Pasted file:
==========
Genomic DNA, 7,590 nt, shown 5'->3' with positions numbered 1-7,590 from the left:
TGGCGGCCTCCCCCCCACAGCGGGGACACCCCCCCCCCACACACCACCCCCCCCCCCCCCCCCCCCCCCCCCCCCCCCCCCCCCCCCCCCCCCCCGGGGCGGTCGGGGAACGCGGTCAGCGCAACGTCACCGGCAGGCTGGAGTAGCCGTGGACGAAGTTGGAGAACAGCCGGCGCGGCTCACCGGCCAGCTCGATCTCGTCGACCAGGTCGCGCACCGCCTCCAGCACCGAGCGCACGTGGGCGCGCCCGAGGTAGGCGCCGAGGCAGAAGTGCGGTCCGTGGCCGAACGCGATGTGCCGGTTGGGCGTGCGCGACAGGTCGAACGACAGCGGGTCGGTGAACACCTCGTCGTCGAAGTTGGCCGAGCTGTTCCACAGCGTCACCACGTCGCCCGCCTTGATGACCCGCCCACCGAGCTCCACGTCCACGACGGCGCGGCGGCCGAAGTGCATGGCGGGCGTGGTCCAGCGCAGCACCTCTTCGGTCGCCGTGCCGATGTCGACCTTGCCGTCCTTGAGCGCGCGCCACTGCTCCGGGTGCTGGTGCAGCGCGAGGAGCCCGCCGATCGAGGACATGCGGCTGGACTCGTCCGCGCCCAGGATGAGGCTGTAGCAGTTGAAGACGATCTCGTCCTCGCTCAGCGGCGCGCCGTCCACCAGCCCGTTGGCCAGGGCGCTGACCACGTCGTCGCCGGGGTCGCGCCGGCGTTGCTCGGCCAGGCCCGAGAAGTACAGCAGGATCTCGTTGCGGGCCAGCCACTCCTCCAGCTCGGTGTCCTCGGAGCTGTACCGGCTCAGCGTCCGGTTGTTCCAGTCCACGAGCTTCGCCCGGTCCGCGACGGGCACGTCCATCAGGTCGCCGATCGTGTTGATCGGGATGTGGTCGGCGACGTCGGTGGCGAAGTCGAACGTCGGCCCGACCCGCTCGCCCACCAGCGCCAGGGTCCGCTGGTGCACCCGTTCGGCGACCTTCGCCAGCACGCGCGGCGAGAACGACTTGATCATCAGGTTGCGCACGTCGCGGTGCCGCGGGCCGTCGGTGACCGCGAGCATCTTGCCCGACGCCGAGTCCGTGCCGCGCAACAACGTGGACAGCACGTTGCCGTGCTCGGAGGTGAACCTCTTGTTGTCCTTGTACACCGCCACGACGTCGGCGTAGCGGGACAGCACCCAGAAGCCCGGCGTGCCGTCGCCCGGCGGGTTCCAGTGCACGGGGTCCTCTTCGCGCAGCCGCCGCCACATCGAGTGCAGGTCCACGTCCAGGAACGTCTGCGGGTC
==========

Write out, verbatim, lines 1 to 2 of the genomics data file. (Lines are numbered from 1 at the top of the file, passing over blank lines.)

Genomic DNA, 7,590 nt, shown 5'->3' with positions numbered 1-7,590 from the left:
TGGCGGCCTCCCCCCCACAGCGGGGACACCCCCCCCCCACACACCACCCCCCCCCCCCCCCCCCCCCCCCCCCCCCCCCCCCCCCCCCCCCCCCCGGGGCGGTCGGGGAACGCGGTCAGCGCAACGTCACCGGCAGGCTGGAGTAGCCGTGGACGAAGTTGGAGAACAGCCGGCGCGGCTCACCGGCCAGCTCGATCTCGTCGACCAGGTCGCGCACCGCCTCCAGCACCGAGCGCACGTGGGCGCGCCCGAGGTAGGCGCCGAGGCAGAAGTGCGGTCCGTGGCCGAACGCGATGTGCCGGTTGGGCGTGCGCGACAGGTCGAACGACAGCGGGTCGGTGAACACCTCGTCGTCGAAGTTGGCCGAGCTGTTCCACAGCGTCACCACGTCGCCCGCCTTGATGACCCGCCCACCGAGCTCCACGTCCACGACGGCGCGGCGGCCGAAGTGCATGGCGGGCGTGGTCCAGCGCAGCACCTCTTCGGTCGCCGTGCCGATGTCGACCTTGCCGTCCTTGAGCGCGCGCCACTGCTCCGGGTGCTGGTGCAGCGCGAGGAGCCCGCCGATCGAGGACATGCGGCTGGACTCGTCCGCGCCCAGGATGAGGCTGTAGCAGTTGAAGACGATCTCGTCCTCGCTCAGCGGCGCGCCGTCCACCAGCCCGTTGGCCAGGGCGCTGACCACGTCGTCGCCGGGGTCGCGCCGGCGTTGCTCGGCCAGGCCCGAGAAGTACAGCAGGATCTCGTTGCGGGCCAGCCACTCCTCCAGCTCGGTGTCCTCGGAGCTGTACCGGCTCAGCGTCCGGTTGTTCCAGTCCACGAGCTTCGCCCGGTCCGCGACGGGCACGTCCATCAGGTCGCCGATCGTGTTGATCGGGATGTGGTCGGCGACGTCGGTGGCGAAGTCGAACGTCGGCCCGACCCGCTCGCCCACCAGCGCCAGGGTCCGCTGGTGCACCCGTTCGGCGACCTTCGCCAGCACGCGCGGCGAGAACGACTTGATCATCAGGTTGCGCACGTCGCGGTGCCGCGGGCCGTCGGTGACCGCGAGCATCTTGCCCGACGCCGAGTCCGTGCCGCGCAACAACGTGGACAGCACGTTGCCGTGCTCGGAGGTGAACCTCTTGTTGTCCTTGTACACCGCCACGACGTCGGCGTAGCGGGACAGCACCCAGAAGCCCGGCGTGCCGTCGCCCGGCGGGTTCCAGTGCACGGGGTCCTCTTCGCGCAGCCGCCGCCACATCGAGTGCAGGTCCACGTCCAGGAACGTCTGCGGGTC